My very first memory of Tyrone Power was in a high school class, when my Drama teacher sent us home with a research subject: “Who was Tyrone Power?” …I just had to find out! Ty Power was a dead celebrity, who stood out because he was unbelievably handsome. His fans swooned and clamored, and he was famous worldwide. I watched his old movies, and admired his deep, clear voice, his black Irish eyes with lashes so long they cast shadows down his perfect cheeks, and his thick black hair that occasionally fell over his eyes when he was kissing a love-stricken starlett … He completed 48 movies from 1936-1957, and died at 44 from a massive heart attack, sword in hand. I was touched by his sensitivity in movies such as “The Long Gray Line” (1955), cried through the “Eddie Duchin Story” (1956). I squirmed and winced through the remake of Rudolph Valentino’s original silent movie “Blood and Sand” (1922, remade in 1941), and had to watch the ending about 5 times. “Nightmare Alley” (1947) was disturbing and horrific, but far too fun to not watch, even now. And then “Alexander’s Ragtime Band” (1938), “Rose of Washington Square” (1939), “The Mask of Zorro” (1940), and “The Black Swan” (1942) which showcased him in his prime. and “The Razor’s Edge” (1946), “This Above All” (1942) and “Sun Also Rises” (1956) were also wonderful movies that had more than just entertainment value.
    …A little fun trivia woven into a few of his movies… In ” Johnny Apollo” (1940) ,when he is talking to his “dad” about their tough love relationship, then they talk about his “mother”, and the scene switches to TP, with a picture above his shoulder of his “dead mother”…. The picture is of Patia Power, who WAS his mother, and alive at the time.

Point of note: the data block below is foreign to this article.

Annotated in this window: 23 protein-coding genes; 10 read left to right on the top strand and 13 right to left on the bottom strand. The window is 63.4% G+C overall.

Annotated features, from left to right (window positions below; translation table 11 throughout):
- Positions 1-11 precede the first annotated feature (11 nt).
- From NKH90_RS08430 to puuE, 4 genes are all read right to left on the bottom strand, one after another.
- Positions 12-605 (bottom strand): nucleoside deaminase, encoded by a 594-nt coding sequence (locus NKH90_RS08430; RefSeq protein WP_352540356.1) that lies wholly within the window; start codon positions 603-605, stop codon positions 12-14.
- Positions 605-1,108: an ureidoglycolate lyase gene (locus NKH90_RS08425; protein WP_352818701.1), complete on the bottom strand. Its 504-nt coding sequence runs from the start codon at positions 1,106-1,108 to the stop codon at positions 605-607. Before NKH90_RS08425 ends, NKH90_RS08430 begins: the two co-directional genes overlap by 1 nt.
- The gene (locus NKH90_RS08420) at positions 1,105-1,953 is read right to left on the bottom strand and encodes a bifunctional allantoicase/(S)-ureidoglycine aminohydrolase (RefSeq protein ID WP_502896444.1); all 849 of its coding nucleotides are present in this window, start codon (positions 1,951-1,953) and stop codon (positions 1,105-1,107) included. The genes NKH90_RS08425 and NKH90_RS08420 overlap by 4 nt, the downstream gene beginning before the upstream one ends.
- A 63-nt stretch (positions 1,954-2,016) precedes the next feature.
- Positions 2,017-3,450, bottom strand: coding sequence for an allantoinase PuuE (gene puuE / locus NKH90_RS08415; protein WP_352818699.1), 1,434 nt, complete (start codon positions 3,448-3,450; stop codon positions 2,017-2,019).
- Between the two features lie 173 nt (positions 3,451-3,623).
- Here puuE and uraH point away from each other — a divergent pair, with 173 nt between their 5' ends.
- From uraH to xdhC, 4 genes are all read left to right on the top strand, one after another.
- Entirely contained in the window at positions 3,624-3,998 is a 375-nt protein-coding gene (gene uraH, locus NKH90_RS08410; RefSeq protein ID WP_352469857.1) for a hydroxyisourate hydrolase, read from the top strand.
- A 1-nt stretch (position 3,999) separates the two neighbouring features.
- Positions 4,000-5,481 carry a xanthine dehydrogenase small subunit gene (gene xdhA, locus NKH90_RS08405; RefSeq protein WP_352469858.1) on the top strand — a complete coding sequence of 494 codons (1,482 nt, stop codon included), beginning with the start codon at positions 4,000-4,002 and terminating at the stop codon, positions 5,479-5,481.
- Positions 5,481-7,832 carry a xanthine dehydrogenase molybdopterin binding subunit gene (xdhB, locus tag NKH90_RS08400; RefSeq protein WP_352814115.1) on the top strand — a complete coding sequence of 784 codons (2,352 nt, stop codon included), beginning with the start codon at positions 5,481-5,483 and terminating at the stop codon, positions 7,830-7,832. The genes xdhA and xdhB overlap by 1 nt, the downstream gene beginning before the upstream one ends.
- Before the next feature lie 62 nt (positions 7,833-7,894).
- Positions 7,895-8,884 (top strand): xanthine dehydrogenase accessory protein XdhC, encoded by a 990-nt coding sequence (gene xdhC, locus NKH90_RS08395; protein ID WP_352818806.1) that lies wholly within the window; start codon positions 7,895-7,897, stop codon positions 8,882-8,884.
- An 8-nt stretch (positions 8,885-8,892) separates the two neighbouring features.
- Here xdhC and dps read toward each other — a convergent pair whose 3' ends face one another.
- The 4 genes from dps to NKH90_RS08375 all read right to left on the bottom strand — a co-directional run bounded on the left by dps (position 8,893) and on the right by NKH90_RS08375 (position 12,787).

In his final finished movie, “Witness for the Prosecution” (1957), he describing his second meeting with the murdered woman, in a movie theatre watching the movie, “Jessie James”, in a rather disassociated manner, but he was THAT actor in THAT film (Jessie James, 1939).
    For all his good work, he never received an award, and should rightly have been given a lifetime achievement award (posthumously) for his many contributions to the cinema, as well as his theatre and stage work.
    It still saddens me that he died so young, when his dreams were only being realized. It also saddens me that he has been all but forgotten.

    • AB says:

      Thank you so much for your thoughtful commentary! It’s always so fun to discover a new actor. Taryn often mentions that her father’s favorite film was “Witness for the Prosecution.”

      • hea cimm says:

        Thank you. I was sad to have missed him in this life, and hope to meet him in the next. He was so wonderful, gentle, and so giving to his friends. I hate what was written about him two decades after his death that callously defaming his reputation, or his work for a soddy newsstand. I could see his acting getting markedly poinent when he could select his own movies, and I blame Fox producers for not giving him movies with more depth. I just loved him, in every way! If he had just had more time, and if his children had had their father longer.

  4. Pingback: A Powerful Legacy: My Afternoon with Taryn | Hometowns to Hollywood

  5. Keds says:

    “Power was an avid reader, collecting a vast amount of first edition texts.” it would be interesting to know what happened to those books. Did Taryn mention if she inherited them? Or where are they now?

  6. Pingback: Myrna Loy | Hometowns to Hollywood

  7. Wonderful insights. Thank you Annette! Even editing the updated and expanded English language edition of Romina Power’s “Searching for My Father, Tyrone Power”, I learned details from your excellent reporting. Fans of Tyrone might enjoy the centennial tribute video from 2014 that made its debut at historic Thalian Hall: https://www.youtube.com/watch?v=xOKTrLlrJ-4.

  8. Patrick Conaway says:

    I came here looking for Tyrone’s boyhood address. While here I couldn’t help but notice how beautiful you are. I love the ginger hair.